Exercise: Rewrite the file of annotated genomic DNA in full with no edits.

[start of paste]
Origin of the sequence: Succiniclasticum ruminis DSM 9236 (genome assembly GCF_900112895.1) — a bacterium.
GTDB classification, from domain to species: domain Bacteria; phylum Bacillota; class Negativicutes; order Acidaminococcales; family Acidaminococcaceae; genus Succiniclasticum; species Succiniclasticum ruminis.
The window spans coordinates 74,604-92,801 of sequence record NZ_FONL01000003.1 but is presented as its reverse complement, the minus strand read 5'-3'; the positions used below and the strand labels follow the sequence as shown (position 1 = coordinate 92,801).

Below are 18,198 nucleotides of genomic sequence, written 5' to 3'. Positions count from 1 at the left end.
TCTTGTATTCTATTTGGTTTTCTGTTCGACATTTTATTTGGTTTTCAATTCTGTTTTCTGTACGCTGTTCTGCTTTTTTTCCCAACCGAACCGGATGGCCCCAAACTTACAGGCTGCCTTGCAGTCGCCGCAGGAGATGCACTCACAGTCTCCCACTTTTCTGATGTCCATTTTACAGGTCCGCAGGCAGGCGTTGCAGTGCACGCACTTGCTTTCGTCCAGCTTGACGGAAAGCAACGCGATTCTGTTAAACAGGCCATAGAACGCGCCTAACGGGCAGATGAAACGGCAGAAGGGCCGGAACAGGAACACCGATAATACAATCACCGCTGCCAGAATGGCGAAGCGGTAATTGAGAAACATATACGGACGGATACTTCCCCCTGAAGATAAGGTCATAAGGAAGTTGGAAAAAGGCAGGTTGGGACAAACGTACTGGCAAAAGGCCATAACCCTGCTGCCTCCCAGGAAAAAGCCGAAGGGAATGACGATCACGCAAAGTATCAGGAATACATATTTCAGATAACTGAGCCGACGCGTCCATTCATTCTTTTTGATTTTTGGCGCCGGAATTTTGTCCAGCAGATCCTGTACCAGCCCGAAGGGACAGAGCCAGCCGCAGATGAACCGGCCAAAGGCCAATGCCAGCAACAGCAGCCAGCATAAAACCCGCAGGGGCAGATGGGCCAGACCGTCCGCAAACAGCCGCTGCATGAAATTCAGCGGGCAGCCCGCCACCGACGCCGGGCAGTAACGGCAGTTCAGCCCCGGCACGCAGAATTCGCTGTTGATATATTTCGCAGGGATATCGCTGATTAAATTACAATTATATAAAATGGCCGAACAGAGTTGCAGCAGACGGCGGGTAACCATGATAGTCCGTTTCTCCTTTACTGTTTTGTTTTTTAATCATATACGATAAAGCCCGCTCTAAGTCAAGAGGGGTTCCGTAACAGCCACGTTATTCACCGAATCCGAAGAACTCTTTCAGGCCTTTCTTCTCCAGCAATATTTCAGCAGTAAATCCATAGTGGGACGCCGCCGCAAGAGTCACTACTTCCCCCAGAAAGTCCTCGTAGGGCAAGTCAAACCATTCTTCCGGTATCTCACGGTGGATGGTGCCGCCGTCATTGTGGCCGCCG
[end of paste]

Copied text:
Origin of the sequence: Succiniclasticum ruminis DSM 9236 (genome assembly GCF_900112895.1) — a bacterium.
GTDB classification, from domain to species: domain Bacteria; phylum Bacillota; class Negativicutes; order Acidaminococcales; family Acidaminococcaceae; genus Succiniclasticum; species Succiniclasticum ruminis.
The window spans coordinates 74,604-92,801 of sequence record NZ_FONL01000003.1 but is presented as its reverse complement, the minus strand read 5'-3'; the positions used below and the strand labels follow the sequence as shown (position 1 = coordinate 92,801).

Below are 18,198 nucleotides of genomic sequence, written 5' to 3'. Positions count from 1 at the left end.
TCTTGTATTCTATTTGGTTTTCTGTTCGACATTTTATTTGGTTTTCAATTCTGTTTTCTGTACGCTGTTCTGCTTTTTTTCCCAACCGAACCGGATGGCCCCAAACTTACAGGCTGCCTTGCAGTCGCCGCAGGAGATGCACTCACAGTCTCCCACTTTTCTGATGTCCATTTTACAGGTCCGCAGGCAGGCGTTGCAGTGCACGCACTTGCTTTCGTCCAGCTTGACGGAAAGCAACGCGATTCTGTTAAACAGGCCATAGAACGCGCCTAACGGGCAGATGAAACGGCAGAAGGGCCGGAACAGGAACACCGATAATACAATCACCGCTGCCAGAATGGCGAAGCGGTAATTGAGAAACATATACGGACGGATACTTCCCCCTGAAGATAAGGTCATAAGGAAGTTGGAAAAAGGCAGGTTGGGACAAACGTACTGGCAAAAGGCCATAACCCTGCTGCCTCCCAGGAAAAAGCCGAAGGGAATGACGATCACGCAAAGTATCAGGAATACATATTTCAGATAACTGAGCCGACGCGTCCATTCATTCTTTTTGATTTTTGGCGCCGGAATTTTGTCCAGCAGATCCTGTACCAGCCCGAAGGGACAGAGCCAGCCGCAGATGAACCGGCCAAAGGCCAATGCCAGCAACAGCAGCCAGCATAAAACCCGCAGGGGCAGATGGGCCAGACCGTCCGCAAACAGCCGCTGCATGAAATTCAGCGGGCAGCCCGCCACCGACGCCGGGCAGTAACGGCAGTTCAGCCCCGGCACGCAGAATTCGCTGTTGATATATTTCGCAGGGATATCGCTGATTAAATTACAATTATATAAAATGGCCGAACAGAGTTGCAGCAGACGGCGGGTAACCATGATAGTCCGTTTCTCCTTTACTGTTTTGTTTTTTAATCATATACGATAAAGCCCGCTCTAAGTCAAGAGGGGTTCCGTAACAGCCACGTTATTCACCGAATCCGAAGAACTCTTTCAGGCCTTTCTTCTCCAGCAATATTTCAGCAGTAAATCCATAGTGGGACGCCGCCGCAAGAGTCACTACTTCCCCCAGAAAGTCCTCGTAGGGCAAGTCAAACCATTCTTCCGGTATCTCACGGTGGATGGTGCCGCCGTCATTGTGGCCGCCG